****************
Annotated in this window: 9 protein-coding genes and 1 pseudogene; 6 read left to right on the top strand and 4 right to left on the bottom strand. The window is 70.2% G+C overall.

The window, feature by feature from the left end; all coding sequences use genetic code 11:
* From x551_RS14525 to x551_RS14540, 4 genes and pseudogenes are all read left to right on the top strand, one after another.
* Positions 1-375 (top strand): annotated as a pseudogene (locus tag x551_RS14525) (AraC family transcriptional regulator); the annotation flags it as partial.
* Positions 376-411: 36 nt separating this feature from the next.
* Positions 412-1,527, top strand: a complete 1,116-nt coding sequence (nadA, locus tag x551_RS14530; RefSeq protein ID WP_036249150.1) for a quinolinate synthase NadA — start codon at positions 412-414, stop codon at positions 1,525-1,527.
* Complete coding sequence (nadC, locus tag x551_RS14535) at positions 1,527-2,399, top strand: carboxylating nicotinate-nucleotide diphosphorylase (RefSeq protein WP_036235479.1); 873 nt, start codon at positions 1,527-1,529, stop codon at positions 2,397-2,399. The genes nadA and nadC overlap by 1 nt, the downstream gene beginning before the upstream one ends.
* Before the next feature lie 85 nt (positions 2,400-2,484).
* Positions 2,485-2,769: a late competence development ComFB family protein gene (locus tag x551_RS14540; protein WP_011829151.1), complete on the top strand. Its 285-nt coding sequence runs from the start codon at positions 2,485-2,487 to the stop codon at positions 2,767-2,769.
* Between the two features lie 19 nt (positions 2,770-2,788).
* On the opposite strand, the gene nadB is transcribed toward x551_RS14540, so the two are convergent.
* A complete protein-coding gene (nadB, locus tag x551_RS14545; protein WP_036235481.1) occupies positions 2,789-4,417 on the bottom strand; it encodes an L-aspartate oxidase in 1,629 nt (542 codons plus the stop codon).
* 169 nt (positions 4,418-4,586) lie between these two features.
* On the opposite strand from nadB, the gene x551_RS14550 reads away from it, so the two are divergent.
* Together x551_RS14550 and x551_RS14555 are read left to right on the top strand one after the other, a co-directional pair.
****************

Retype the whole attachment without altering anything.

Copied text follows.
Annotated in this window: 9 protein-coding genes and 1 pseudogene; 6 read left to right on the top strand and 4 right to left on the bottom strand. The window is 70.2% G+C overall.

The window, feature by feature from the left end; all coding sequences use genetic code 11:
* From x551_RS14525 to x551_RS14540, 4 genes and pseudogenes are all read left to right on the top strand, one after another.
* Positions 1-375 (top strand): annotated as a pseudogene (locus tag x551_RS14525) (AraC family transcriptional regulator); the annotation flags it as partial.
* Positions 376-411: 36 nt separating this feature from the next.
* Positions 412-1,527, top strand: a complete 1,116-nt coding sequence (nadA, locus tag x551_RS14530; RefSeq protein ID WP_036249150.1) for a quinolinate synthase NadA — start codon at positions 412-414, stop codon at positions 1,525-1,527.
* Complete coding sequence (nadC, locus tag x551_RS14535) at positions 1,527-2,399, top strand: carboxylating nicotinate-nucleotide diphosphorylase (RefSeq protein WP_036235479.1); 873 nt, start codon at positions 1,527-1,529, stop codon at positions 2,397-2,399. The genes nadA and nadC overlap by 1 nt, the downstream gene beginning before the upstream one ends.
* Before the next feature lie 85 nt (positions 2,400-2,484).
* Positions 2,485-2,769: a late competence development ComFB family protein gene (locus tag x551_RS14540; protein WP_011829151.1), complete on the top strand. Its 285-nt coding sequence runs from the start codon at positions 2,485-2,487 to the stop codon at positions 2,767-2,769.
* Between the two features lie 19 nt (positions 2,770-2,788).
* On the opposite strand, the gene nadB is transcribed toward x551_RS14540, so the two are convergent.
* A complete protein-coding gene (nadB, locus tag x551_RS14545; protein WP_036235481.1) occupies positions 2,789-4,417 on the bottom strand; it encodes an L-aspartate oxidase in 1,629 nt (542 codons plus the stop codon).
* 169 nt (positions 4,418-4,586) lie between these two features.
* On the opposite strand from nadB, the gene x551_RS14550 reads away from it, so the two are divergent.
* Together x551_RS14550 and x551_RS14555 are read left to right on the top strand one after the other, a co-directional pair.